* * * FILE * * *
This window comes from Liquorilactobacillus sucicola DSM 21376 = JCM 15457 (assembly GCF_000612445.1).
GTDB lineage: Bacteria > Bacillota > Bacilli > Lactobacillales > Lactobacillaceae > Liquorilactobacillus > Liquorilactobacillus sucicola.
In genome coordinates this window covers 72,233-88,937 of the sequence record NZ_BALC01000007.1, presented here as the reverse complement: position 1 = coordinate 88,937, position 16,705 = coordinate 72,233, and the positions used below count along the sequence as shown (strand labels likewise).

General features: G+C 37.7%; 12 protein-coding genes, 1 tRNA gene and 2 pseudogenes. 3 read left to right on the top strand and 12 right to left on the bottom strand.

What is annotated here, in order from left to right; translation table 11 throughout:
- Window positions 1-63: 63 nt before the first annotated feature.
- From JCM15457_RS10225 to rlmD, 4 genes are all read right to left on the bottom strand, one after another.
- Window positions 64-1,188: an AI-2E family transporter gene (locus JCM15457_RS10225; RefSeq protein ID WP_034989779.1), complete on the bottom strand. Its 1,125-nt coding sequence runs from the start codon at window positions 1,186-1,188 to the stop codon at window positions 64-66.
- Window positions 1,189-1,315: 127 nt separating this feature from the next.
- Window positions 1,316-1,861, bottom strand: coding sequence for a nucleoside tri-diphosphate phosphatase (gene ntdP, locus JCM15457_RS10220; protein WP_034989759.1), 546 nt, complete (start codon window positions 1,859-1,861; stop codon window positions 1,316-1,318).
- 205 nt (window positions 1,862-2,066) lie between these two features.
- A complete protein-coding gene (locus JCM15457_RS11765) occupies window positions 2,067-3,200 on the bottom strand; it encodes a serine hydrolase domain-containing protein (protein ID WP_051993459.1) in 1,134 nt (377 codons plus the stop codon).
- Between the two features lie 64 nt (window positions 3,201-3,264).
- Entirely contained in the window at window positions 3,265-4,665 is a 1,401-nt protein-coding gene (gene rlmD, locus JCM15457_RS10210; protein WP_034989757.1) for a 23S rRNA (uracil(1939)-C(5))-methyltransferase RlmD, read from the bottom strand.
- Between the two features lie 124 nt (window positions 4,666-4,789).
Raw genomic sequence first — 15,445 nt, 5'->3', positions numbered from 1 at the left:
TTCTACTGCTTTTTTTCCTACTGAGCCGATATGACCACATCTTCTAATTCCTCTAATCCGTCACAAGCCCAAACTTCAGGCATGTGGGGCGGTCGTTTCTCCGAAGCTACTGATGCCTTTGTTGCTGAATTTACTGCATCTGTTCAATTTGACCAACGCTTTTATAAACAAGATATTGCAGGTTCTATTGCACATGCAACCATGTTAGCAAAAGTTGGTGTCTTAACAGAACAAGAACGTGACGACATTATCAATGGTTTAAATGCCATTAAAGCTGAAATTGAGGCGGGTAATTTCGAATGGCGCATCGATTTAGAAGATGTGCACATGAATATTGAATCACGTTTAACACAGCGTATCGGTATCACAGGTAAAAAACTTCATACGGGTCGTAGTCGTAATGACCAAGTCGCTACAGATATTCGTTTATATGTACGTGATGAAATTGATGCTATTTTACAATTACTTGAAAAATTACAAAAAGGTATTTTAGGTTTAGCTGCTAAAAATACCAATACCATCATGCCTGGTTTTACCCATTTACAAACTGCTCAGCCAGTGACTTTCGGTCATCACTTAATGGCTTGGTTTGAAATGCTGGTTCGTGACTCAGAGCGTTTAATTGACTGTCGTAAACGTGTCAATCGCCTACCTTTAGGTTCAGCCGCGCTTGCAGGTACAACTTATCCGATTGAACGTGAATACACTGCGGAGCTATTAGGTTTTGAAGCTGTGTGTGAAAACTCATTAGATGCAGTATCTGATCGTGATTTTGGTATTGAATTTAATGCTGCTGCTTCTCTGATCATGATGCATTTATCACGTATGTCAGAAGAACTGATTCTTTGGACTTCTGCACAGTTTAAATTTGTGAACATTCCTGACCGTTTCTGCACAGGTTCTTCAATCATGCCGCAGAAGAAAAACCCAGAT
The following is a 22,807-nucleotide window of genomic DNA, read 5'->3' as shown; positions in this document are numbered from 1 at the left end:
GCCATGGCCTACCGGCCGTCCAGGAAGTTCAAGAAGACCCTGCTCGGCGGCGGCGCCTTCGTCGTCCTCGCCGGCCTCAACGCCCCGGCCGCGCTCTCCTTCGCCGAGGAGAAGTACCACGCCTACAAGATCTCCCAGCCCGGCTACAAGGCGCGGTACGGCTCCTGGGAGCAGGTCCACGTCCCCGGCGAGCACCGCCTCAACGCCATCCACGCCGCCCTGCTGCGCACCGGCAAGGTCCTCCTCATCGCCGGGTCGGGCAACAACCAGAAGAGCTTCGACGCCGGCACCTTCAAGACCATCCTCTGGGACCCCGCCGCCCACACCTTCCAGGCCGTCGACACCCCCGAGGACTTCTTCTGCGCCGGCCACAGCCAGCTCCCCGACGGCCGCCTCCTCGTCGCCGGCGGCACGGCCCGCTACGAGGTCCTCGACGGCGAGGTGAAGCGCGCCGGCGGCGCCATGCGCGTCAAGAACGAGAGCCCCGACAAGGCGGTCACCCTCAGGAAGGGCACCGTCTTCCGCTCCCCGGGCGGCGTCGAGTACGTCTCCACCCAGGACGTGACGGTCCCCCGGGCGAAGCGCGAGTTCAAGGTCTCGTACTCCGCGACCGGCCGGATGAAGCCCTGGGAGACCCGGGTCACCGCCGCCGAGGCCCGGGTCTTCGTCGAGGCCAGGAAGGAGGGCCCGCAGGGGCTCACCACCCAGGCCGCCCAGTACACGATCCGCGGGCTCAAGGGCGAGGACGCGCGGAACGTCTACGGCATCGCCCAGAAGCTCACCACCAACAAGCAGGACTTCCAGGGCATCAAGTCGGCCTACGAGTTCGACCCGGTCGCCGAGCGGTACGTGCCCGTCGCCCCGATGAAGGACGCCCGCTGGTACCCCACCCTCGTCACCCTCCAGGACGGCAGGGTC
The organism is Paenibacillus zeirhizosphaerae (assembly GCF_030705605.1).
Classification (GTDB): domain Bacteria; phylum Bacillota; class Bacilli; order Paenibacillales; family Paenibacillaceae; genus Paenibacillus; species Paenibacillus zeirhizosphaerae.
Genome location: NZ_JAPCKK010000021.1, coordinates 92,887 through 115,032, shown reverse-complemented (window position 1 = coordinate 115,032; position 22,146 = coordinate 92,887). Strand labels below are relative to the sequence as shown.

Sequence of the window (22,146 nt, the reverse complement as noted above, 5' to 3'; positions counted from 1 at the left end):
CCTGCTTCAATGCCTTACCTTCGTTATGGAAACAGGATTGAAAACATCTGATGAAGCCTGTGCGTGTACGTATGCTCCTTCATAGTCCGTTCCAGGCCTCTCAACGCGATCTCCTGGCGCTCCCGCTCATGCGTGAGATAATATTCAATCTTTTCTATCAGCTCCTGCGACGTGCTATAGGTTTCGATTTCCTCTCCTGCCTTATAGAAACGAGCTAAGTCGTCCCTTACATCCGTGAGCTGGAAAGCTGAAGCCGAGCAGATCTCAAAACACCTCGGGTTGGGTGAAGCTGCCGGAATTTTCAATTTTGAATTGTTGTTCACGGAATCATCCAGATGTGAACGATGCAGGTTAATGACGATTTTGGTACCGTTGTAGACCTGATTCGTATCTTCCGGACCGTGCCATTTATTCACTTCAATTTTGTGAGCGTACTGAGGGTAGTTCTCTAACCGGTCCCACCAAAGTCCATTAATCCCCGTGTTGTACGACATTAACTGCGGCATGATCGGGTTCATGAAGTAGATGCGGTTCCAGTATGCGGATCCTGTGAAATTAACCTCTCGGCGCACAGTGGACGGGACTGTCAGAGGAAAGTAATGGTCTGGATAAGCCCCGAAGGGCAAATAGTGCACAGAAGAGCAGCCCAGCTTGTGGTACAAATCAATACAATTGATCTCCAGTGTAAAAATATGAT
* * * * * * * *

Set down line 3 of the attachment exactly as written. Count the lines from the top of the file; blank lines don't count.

In genome coordinates this window covers 72,233-88,937 of the sequence record NZ_BALC01000007.1, presented here as the reverse complement: position 1 = coordinate 88,937, position 16,705 = coordinate 72,233, and the positions used below count along the sequence as shown (strand labels likewise).